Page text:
Donald Trump’s White House triumph this month caught the business world by surprise but also breathed life into a little-understood US industry: private prisons and migrant detention centers.
Following the Republican’s election, shares in two of the sector’s major players, CoreCivic (formerly known as Corrections Corporation of America) and the GEO Group have skyrocketed 43 percent and 21 percent, respectively, after having languished in recent months.
In August, the US Justice Department left them reeling after announcing it would phase out the use of private prisons, even though there were only about a dozen privately run correctional facilities at the federal level.
During her presidential campaign, Democrat Hillary Clinton seemed set to continue this policy, saying in particular that “you have a profit motivation to fill prison cells with young Americans.”
Private prisons currently house just a fraction, or about 0.5 percent, of the total US inmate population of 2.2 million.
But Trump’s November 8 victory upended the outlook and investor sentiment as well. The billionaire clinched the White House with an aggressive law and order message, promising at one point to deport all 11 million of the country’s undocumented immigrants — a move that could swell the population of migrant detainees.
In the United States, migrant detention centers are overwhelmingly managed by private companies, CoreCivic and the GEO Group in particular, under the oversight of US Immigration and Customs Enforcement.
As a result, Trump’s vow to deport or incarcerate two to three million undocumented immigrants right after taking office in January could be a boon to the sector.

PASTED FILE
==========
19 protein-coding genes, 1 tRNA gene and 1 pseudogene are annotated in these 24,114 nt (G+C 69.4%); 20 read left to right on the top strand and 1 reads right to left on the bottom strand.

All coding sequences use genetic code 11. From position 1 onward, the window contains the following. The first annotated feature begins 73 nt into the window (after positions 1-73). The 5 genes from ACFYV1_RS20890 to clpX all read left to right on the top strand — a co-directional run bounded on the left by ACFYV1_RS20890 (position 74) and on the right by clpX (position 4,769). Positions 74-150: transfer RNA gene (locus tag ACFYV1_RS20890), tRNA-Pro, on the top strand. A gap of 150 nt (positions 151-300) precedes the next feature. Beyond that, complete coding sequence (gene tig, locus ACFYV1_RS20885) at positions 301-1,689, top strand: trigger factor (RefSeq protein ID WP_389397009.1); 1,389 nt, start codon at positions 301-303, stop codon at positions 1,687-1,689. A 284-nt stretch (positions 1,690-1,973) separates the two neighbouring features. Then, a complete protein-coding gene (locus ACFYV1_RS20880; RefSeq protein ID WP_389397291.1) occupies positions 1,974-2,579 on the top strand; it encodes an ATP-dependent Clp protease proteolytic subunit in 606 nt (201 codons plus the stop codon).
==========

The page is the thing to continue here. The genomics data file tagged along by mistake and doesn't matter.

“It will lead to a huge increase in the number of immigrant detentions,” said Bethany Carson of the GrassRoots Leadership, an activist group that opposes mass incarceration.
She said immigrants targeted for deportation would have to be detained “because there’s no way to just deport people who have been living in this country without going through some kind of legal proceedings.”
Various estimates say about 400,000 migrants are currently detained every year in the United States — a taxpayer expense but a revenue stream for private industry. One adult bed in a detention facility runs to $123 dollars a day while family units cost $342, according to official numbers.
According to the market research firm IBISWorld, the business of holding people awaiting deportation accounts for 21 percent of the private detention industry, estimated at $5.3 billion in the United States.
– Happy days for the industry –
“This number is anticipated to grow in the next five years as major industry operators Corrections Corporation of America and the GEO Group expand the capacity for housing illegal immigrants,” IBISWorld said in a report published shortly before election day.
In comments to AFP, both companies avoided showing any exuberance but defended the services they render to the government.
“We look forward to continuing our longstanding partnership with the federal government in providing high quality and cost effective correctional, detainment and rehabilitative services,” GEO Group vice president Pablo Paez said in an email.
Whatever posture the incoming Trump administration ultimately adopts, the industry has happy days ahead.
Since 2009, Congress has required the federal government to keep at least 34,000 beds in detention centers filled to promote efforts to fight illegal immigration, a measure that has benefited the private detention industry.
Pointing to a lack of government oversight of conditions in migrant detention facilities, the American Civil Liberties Union recently called on ICE, the immigration enforcement agency, to “end its dependence” on the private sector.
Trump, however, has shown little sign of sharing this view.
“With prisons, I think we can do a lot of privatization and private prisons. It seems to work a lot better,” he said in March.